In a move the company says is an industry first, UK-based Rab has announced that starting next fall its jacket and sleeping bag labels will begin detailing the exact amount of recycled and fluorocarbon-free materials. materials used to make its products.
Called Material Facts, Rab products contain QR codes that open online labels similar to the nutritional information found on packaged foods. The labels will give the percentage of recycled material used in all the components used in the construction of the piece. Launch the new system with labels listing the percentage of recycled insulation materials used in Rab jackets and sleeping bags, and expand to include all materials used in each product.
“It’s easy to put a little green leaf icon on your products to make customers feel better about them, but that doesn’t convey any real information,” says Debbie Read, Rab’s head of Corporate Social Responsibility. “Is it 10 percent or 100 percent recycled material, and which parts? We go greenwashing and be as transparent as possible about how green our products are.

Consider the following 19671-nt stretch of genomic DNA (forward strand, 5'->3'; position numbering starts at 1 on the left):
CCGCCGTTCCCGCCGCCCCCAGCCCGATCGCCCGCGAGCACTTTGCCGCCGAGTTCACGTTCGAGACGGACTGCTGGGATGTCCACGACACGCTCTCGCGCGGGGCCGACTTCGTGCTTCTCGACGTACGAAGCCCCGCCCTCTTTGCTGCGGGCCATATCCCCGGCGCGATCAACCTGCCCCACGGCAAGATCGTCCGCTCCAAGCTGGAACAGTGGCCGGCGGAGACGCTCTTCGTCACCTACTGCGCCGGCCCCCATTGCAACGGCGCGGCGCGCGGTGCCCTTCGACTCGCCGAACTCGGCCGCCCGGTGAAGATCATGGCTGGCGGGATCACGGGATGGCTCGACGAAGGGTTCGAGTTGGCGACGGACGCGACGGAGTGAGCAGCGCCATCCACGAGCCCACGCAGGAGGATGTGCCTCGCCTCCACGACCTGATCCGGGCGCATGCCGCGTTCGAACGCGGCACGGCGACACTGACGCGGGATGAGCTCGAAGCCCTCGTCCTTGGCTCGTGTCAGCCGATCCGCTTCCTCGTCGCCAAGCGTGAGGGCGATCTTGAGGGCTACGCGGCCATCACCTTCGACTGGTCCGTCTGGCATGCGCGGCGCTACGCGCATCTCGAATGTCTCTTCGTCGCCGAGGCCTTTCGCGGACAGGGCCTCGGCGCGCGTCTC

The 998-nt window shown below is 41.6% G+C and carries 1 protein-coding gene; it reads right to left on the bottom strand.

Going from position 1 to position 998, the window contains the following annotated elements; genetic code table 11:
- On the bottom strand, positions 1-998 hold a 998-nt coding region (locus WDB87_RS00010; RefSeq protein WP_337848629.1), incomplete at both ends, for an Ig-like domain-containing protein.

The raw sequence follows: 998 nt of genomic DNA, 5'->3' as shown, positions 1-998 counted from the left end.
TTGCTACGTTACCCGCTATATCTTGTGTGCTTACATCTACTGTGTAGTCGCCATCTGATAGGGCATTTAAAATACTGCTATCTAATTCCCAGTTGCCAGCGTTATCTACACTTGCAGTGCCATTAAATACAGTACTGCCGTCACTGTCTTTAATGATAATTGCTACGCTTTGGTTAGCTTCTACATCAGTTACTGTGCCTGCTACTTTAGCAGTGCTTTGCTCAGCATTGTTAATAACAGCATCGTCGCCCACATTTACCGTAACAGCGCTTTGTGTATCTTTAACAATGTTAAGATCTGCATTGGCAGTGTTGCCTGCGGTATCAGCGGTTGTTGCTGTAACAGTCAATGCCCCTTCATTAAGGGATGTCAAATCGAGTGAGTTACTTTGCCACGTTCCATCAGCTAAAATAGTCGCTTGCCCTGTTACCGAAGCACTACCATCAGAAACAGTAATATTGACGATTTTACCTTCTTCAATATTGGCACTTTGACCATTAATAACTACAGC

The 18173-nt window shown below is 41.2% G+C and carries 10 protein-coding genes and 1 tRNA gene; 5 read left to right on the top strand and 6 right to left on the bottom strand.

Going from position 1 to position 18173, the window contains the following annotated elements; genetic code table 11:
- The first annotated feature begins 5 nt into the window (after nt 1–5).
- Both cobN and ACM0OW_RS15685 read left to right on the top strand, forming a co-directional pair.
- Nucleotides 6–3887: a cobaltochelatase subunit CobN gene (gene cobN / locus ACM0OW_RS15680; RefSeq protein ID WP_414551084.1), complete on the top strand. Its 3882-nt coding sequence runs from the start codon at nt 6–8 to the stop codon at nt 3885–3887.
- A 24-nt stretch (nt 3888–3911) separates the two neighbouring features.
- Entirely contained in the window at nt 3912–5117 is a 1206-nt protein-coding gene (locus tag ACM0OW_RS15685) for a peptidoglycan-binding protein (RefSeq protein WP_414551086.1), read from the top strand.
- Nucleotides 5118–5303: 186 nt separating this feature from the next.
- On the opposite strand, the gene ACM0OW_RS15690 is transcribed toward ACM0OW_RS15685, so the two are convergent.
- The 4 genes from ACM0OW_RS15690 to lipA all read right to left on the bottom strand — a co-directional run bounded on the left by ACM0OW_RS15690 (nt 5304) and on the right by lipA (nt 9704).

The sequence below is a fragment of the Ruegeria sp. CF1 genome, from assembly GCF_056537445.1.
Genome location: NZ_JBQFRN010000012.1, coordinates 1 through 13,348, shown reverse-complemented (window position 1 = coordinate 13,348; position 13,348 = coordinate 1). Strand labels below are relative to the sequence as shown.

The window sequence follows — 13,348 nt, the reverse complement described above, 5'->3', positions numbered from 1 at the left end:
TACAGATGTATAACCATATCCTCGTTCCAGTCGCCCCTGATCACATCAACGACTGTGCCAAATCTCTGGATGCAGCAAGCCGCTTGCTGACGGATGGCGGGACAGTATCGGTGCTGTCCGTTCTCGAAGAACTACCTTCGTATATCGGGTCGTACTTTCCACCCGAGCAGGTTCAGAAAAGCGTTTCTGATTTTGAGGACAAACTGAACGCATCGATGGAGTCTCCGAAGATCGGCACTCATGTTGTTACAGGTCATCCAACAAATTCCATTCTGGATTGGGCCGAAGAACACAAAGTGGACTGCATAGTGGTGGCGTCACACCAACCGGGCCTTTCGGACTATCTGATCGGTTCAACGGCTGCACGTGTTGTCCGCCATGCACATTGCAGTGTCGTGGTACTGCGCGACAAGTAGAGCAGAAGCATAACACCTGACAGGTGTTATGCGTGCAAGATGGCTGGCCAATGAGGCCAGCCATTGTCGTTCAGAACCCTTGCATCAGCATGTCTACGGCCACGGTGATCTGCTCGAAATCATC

The new recycling liability is part of Rab’s Net Zero by 2030 initiative. Read says the company is deconstructing its products to understand more fully and accurately the percentage of recycled and fluorocarbon -free content, including complex areas such as trims and zippers. This assessment is also applied to Rab’s supply chain partners to ensure that Rab is fully aware of what is in the materials it uses.
The zipper pulls, external shock cord, care labels, fabric and other materials ordered by Rab for fall/winter 2023 production are made from recycled materials, says Read, Also, via by eliminating the sacks of jacket materials, Rab estimates that it will save 101,500 square meters of fabric and 300,000 meters of rope and tape. Sleeping bag storage bags range from virgin cotton to recycled polyester, and the sewing thread used in the fall line will be fluorocarbon-free, he said.
“Things like pulling a zipper may seem small, but multiplying that by our use of it can be significant,” Read said. “We hope that as many brands, retailers and other stakeholders as possible will join us so that end consumers can get a more transparent and comprehensive picture of what sustainable outdoor product design means.”